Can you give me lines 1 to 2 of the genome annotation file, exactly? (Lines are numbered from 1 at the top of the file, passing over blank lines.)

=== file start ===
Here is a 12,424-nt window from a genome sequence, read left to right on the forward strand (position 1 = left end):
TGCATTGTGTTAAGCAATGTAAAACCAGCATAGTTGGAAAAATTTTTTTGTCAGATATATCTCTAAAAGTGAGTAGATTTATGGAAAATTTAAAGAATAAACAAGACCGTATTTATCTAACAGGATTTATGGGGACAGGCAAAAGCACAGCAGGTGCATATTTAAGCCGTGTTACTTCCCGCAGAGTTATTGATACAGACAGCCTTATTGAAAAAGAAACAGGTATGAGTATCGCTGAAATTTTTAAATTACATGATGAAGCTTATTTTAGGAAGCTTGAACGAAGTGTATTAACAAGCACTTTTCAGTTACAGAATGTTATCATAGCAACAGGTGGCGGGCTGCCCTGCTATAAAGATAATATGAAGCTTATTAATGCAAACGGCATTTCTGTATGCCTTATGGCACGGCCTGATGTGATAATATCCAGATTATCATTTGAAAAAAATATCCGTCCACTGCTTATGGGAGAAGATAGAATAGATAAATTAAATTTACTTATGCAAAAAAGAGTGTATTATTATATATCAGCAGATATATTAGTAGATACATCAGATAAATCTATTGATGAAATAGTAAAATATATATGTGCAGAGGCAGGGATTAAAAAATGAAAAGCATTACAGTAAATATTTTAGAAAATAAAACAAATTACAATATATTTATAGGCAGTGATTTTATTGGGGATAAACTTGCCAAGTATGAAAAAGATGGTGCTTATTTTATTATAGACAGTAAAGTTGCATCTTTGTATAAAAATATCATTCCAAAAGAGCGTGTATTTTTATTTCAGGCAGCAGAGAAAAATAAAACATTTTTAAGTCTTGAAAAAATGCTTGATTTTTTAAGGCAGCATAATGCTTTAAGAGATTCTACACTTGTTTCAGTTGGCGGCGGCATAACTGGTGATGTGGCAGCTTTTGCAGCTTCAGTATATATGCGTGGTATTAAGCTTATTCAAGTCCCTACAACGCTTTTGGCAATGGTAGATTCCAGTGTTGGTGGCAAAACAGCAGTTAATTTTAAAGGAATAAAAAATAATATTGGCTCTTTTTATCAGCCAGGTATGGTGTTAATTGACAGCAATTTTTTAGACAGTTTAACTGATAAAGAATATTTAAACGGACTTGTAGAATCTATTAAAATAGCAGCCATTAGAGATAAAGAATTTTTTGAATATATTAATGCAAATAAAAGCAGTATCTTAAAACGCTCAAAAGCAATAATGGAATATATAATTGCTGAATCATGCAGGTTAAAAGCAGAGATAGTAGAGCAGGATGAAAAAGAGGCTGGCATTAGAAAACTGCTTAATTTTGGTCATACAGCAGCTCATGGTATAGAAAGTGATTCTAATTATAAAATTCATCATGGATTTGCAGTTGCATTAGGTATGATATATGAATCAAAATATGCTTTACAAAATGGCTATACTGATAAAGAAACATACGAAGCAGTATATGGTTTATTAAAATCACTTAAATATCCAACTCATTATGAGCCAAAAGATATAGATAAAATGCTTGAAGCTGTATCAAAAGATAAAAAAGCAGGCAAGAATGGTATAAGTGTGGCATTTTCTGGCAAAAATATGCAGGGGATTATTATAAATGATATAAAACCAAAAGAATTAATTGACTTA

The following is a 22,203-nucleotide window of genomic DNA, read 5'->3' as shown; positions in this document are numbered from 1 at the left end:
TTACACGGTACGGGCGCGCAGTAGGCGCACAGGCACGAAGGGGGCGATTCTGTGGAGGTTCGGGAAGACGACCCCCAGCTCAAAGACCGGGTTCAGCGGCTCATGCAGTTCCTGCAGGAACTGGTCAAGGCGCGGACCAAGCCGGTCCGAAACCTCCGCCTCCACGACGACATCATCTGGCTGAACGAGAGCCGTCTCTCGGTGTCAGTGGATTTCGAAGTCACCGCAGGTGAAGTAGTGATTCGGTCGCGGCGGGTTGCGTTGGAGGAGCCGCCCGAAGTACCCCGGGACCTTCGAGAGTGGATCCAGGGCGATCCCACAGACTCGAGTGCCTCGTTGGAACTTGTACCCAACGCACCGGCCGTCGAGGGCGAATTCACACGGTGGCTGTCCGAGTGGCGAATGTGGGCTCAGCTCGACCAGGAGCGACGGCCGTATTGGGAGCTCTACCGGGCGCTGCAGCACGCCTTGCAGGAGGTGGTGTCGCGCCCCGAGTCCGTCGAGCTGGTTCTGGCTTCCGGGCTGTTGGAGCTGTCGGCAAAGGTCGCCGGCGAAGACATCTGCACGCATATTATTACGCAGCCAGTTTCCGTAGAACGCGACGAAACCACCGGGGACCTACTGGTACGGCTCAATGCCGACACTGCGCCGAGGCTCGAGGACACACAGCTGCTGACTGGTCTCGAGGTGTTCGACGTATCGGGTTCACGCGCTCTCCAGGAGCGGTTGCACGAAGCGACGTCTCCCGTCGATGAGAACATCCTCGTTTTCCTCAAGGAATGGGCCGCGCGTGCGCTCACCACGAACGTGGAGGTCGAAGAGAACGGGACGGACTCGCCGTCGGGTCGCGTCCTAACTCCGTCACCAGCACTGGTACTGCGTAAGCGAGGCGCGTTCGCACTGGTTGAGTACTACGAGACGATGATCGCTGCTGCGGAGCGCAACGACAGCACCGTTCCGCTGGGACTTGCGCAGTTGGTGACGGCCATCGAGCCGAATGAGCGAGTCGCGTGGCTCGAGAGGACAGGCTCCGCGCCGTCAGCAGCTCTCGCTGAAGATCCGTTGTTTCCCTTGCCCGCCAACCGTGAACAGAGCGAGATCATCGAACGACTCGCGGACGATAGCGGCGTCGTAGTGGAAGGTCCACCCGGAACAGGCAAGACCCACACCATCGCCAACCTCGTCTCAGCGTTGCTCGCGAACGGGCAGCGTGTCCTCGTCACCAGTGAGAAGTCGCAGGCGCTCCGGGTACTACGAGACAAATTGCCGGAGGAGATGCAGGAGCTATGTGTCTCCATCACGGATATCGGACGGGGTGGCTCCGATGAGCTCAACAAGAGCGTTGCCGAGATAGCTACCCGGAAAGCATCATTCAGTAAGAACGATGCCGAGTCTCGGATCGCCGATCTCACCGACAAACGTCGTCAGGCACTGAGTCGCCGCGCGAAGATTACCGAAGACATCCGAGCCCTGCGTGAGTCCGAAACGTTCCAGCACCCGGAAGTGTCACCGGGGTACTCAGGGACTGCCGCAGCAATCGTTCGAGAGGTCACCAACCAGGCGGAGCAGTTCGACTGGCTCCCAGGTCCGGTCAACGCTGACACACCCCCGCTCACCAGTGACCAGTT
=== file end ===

Here is a 12,424-nt window from a genome sequence, read left to right on the forward strand (position 1 = left end):
TGCATTGTGTTAAGCAATGTAAAACCAGCATAGTTGGAAAAATTTTTTTGTCAGATATATCTCTAAAAGTGAGTAGATTTATGGAAAATTTAAAGAATAAACAAGACCGTATTTATCTAACAGGATTTATGGGGACAGGCAAAAGCACAGCAGGTGCATATTTAAGCCGTGTTACTTCCCGCAGAGTTATTGATACAGACAGCCTTATTGAAAAAGAAACAGGTATGAGTATCGCTGAAATTTTTAAATTACATGATGAAGCTTATTTTAGGAAGCTTGAACGAAGTGTATTAACAAGCACTTTTCAGTTACAGAATGTTATCATAGCAACAGGTGGCGGGCTGCCCTGCTATAAAGATAATATGAAGCTTATTAATGCAAACGGCATTTCTGTATGCCTTATGGCACGGCCTGATGTGATAATATCCAGATTATCATTTGAAAAAAATATCCGTCCACTGCTTATGGGAGAAGATAGAATAGATAAATTAAATTTACTTATGCAAAAAAGAGTGTATTATTATATATCAGCAGATATATTAGTAGATACATCAGATAAATCTATTGATGAAATAGTAAAATATATATGTGCAGAGGCAGGGATTAAAAAATGAAAAGCATTACAGTAAATATTTTAGAAAATAAAACAAATTACAATATATTTATAGGCAGTGATTTTATTGGGGATAAACTTGCCAAGTATGAAAAAGATGGTGCTTATTTTATTATAGACAGTAAAGTTGCATCTTTGTATAAAAATATCATTCCAAAAGAGCGTGTATTTTTATTTCAGGCAGCAGAGAAAAATAAAACATTTTTAAGTCTTGAAAAAATGCTTGATTTTTTAAGGCAGCATAATGCTTTAAGAGATTCTACACTTGTTTCAGTTGGCGGCGGCATAACTGGTGATGTGGCAGCTTTTGCAGCTTCAGTATATATGCGTGGTATTAAGCTTATTCAAGTCCCTACAACGCTTTTGGCAATGGTAGATTCCAGTGTTGGTGGCAAAACAGCAGTTAATTTTAAAGGAATAAAAAATAATATTGGCTCTTTTTATCAGCCAGGTATGGTGTTAATTGACAGCAATTTTTTAGACAGTTTAACTGATAAAGAATATTTAAACGGACTTGTAGAATCTATTAAAATAGCAGCCATTAGAGATAAAGAATTTTTTGAATATATTAATGCAAATAAAAGCAGTATCTTAAAACGCTCAAAAGCAATAATGGAATATATAATTGCTGAATCATGCAGGTTAAAAGCAGAGATAGTAGAGCAGGATGAAAAAGAGGCTGGCATTAGAAAACTGCTTAATTTTGGTCATACAGCAGCTCATGGTATAGAAAGTGATTCTAATTATAAAATTCATCATGGATTTGCAGTTGCATTAGGTATGATATATGAATCAAAATATGCTTTACAAAATGGCTATACTGATAAAGAAACATACGAAGCAGTATATGGTTTATTAAAATCACTTAAATATCCAACTCATTATGAGCCAAAAGATATAGATAAAATGCTTGAAGCTGTATCAAAAGATAAAAAAGCAGGCAAGAATGGTATAAGTGTGGCATTTTCTGGCAAAAATATGCAGGGGATTATTATAAATGATATAAAACCAAAAGAATTAATTGACTTA